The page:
Domestic wasn’t even on my radar. This certainly broadens my purchase opportunities.
I do worry about gas mileage with a V8. I didn’t even have it on my radar. Food for thought. Thanks
Driving a car that can fixed by about anyone. I think that is my biggest concern. I feel that the more people are able to fix it, the easier the knowledge is to come by for myself. Among other obvious benefits.
I put about 50K on a 1980 Honda Accord zipping coast to coast, but that was in the 1990s- and your budget would have bought that car 3 times over. I shudder now to think of the times I was 25 miles off paved roads in the Utah deserts in the era with no cell phones, in places you don’t see cars for days, but the front wheel drive kept me moving forward. If you can’t find that car, which is probably still out there, or the German kid’s 1950 Pontiac, I think you’ll still do fine with almost anything- cars are so much more reliable than when I would go cross country with my family in the 1970s and you’d see a car on the side of the road every 30 miles. I also had a 1964 Mini, the kind that was small enough to fit in a new Mini, when I toured New Zealand, and I can report that you can fit skis and a bike and all your camping gear and maybe a small friend in one of those. Get quality camping gear and good travel clothes and go minimal.
A Ford Crown Vic can be had at a reasonable $2500 and there’s plenty around you can find that are in good shape and are pretty reasonable on gas if you keep it around 60-65MPH.
Coming from someone who owns 3 of them, I’ve slept in mine a couple times on a special occasion and I’ve found them to be pretty comfortable… I’ve gone snowboarding and was able to get one in the trunk… I’m not sure how well you’d fare on the skis but it might be doable. I travel with my bike sometimes, just pop the front wheel off and it fits just fine. Overall the trunk space is just huge so you should be good on fitting your camping gear inside.
Again there’s nothing special about them, but they can be had fairly “cheap” drive fantastic on open highways, and one well maintained should be able to get what you want done.
Grab a Haines manual and tinker around, pretty easy to learn on. Also fairly cheap to fix with parts being readily available for the car since the cops still use them as cruisers and have been for several of years.
Cheers and hope everything works out for you
That would be my choice! We have had our Dodge Caravan for over 2 decades and it’s always been dependable. Recently, I hopped in it and drove it 1,500 miles (it lives in FL now), stopping only for gas, and didn’t give it a thought. That goes for all the Chrysler vehicles I’ve owned.
I carry bicycles in ours and I’ve hauled lots of soccer kids, a side-by-side refrigerator, piano, and have hauled boat/utility trailers.
There are lots of used ones for sale at reasonable prices and many well-maintained units are out there.
See which models/model-years, engine and transmission combinations get the best reviews and shop those. Look for maintenance records, too.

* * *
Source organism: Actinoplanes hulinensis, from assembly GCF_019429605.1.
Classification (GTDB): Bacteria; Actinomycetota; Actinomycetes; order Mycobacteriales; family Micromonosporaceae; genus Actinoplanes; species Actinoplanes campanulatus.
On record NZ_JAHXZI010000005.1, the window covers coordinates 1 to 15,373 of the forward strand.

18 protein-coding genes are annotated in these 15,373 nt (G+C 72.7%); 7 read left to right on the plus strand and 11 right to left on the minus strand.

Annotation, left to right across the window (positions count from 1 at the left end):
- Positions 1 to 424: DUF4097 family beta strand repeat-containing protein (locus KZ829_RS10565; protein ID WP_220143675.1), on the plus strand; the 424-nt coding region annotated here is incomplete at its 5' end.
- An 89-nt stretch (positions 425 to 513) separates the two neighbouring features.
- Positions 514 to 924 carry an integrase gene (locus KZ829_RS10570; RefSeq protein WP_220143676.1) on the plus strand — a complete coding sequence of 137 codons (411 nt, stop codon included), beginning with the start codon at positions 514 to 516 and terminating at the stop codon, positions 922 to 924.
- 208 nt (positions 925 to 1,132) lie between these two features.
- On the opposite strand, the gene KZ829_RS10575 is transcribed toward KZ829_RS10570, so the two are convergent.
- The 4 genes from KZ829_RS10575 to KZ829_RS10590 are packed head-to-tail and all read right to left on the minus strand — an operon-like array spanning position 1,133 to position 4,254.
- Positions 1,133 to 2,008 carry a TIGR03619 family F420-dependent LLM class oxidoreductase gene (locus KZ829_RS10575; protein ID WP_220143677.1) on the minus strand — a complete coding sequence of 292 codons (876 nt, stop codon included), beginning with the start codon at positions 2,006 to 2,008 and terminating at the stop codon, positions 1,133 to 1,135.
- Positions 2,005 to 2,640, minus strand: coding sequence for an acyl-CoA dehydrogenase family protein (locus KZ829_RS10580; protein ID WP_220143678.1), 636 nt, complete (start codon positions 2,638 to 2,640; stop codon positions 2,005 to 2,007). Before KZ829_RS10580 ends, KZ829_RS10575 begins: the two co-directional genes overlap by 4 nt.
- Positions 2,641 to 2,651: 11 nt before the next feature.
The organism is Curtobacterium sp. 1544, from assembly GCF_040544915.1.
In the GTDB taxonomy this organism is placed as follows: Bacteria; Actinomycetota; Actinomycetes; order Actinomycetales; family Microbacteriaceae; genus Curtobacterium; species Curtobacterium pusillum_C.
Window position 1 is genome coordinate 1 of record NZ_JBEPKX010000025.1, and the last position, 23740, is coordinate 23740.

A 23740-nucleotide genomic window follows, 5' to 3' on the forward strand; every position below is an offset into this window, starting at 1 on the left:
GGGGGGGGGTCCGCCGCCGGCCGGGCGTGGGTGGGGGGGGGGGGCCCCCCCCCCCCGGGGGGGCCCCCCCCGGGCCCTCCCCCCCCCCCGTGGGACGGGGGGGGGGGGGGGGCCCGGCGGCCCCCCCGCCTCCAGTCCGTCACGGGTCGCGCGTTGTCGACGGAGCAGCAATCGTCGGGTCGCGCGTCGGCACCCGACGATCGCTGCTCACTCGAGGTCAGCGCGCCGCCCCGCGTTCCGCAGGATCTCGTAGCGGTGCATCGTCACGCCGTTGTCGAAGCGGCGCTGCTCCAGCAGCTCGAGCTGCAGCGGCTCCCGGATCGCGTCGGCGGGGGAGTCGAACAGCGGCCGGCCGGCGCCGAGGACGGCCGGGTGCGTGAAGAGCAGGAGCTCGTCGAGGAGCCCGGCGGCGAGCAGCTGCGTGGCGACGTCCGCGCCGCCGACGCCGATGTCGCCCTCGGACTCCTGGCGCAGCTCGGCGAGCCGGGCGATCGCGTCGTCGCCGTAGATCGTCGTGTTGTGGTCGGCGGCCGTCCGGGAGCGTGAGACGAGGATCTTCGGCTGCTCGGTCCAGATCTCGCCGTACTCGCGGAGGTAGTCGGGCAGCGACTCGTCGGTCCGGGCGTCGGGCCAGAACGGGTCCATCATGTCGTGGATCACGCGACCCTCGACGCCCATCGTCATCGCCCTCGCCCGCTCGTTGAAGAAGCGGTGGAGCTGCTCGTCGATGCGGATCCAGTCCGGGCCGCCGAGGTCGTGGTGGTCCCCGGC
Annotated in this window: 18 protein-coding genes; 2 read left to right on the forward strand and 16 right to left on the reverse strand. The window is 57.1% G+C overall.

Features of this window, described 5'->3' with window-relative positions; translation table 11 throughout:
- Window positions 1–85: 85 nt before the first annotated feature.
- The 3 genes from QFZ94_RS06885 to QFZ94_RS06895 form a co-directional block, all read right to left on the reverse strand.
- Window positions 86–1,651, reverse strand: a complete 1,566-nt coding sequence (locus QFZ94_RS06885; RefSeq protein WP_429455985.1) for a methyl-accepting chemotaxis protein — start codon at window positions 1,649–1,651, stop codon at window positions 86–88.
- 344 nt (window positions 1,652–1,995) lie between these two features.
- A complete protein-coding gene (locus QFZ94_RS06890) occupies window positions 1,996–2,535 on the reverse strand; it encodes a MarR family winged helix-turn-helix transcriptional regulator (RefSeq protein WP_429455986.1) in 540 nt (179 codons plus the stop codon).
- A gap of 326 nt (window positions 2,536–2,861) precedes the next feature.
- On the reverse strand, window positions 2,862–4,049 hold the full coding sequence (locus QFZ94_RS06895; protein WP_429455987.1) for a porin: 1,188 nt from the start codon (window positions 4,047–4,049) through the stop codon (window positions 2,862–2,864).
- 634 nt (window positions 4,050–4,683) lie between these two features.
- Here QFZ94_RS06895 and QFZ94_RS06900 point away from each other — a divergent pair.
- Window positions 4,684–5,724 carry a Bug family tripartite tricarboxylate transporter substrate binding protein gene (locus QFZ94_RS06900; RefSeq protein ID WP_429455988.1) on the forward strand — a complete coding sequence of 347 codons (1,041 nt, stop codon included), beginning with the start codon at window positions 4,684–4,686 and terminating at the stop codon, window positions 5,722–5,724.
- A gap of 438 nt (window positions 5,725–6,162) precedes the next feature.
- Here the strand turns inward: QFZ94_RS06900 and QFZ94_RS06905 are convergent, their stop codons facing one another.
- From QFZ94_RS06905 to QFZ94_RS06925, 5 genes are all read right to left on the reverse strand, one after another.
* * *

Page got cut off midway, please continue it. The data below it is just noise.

I’m not sure what I’d do without a Chrysler minivan. When mine ages out I believe I’ll shop for another.
OP wants to be able to sleep in the vehicle!!! Most of us therefore recommended a minivan or similar vehicle.
Domestic should not be on your radar if you are traveling south. You will have a car with a US license which puts a thief target on you, but you can at least drive a car that blends in and does not say “money”. Toyota pickups and Land Cruisers are remarkably dependable and are found everywhere, so repairs are available.
Also, when you travel south, there are a lot of places where you should not consider sleeping in the car, lest you wake up to the sound of a gun barrel tapping on your window. When I was 27, I rode my 750 cc BMW motorcycle from Iowa to San Salvador for a new job… No problems, but after three years in the Peace Corps, I knew the territory and I did NOT camp out.
This post brings up memories of VW vans in the 1960/70s, and Woodstock.
In the construction field they ask the client:
"Pick two of these--you cannot have all three--cheap, fast, or correct?"
I think you would do better to save up some bucks and buy a reliable $10K vehicle, that is working now, and likely to work the next 50,00 miles or 3 years, whichever comes first. Have a good trip!
diz_oh, your travel plan reminds me of John Steinbeck’s “Travels with Charlie.” He had a pickup truck with a camper insert in the bed. And his dog, Charlie.
A Toyota pickup, preferably 2WD (lighter, simpler, keeps you out of temptation) is common throughout the Americas and the rest of the world. Pretty reliable, too, except for a sometimes fatal frame rust, leading to breakage. That happened to my 1979, and I still hear about it in much more recent Toyota trucks.
I love my Chrysler minivans, but still have a soft spot in my heart for the Toyota truck.
Our son has a Toyota Tacoma truck with the extended cab. He and his wife travel all over with this vehicle, and it has been totally trouble-free. The bed is long enough to sleep in when they are in the wilderness.
I actually own a Toyota Tacoma that I use for camping and fishing trip.
Are the beds in the modern versions long enough to bed down in?
My '79 Toyota pickup had a “Longbed” (Toyota’s official name for it) that was, if I remember correctly, seven feet long, but my '89 was a foot shorter.
I agree that they’re an excellent choice for camping, and a small trailer would make them even more so. Their reliability is rock-solid, so much so that they’re the #1 choice of military coups the world over. Look at photos of any dictatorship being overthrown and you’ll see lots of them overloaded with armed troops, machine guns, and everything imaginable, romping enthusiastically over terrain that I’d avoid.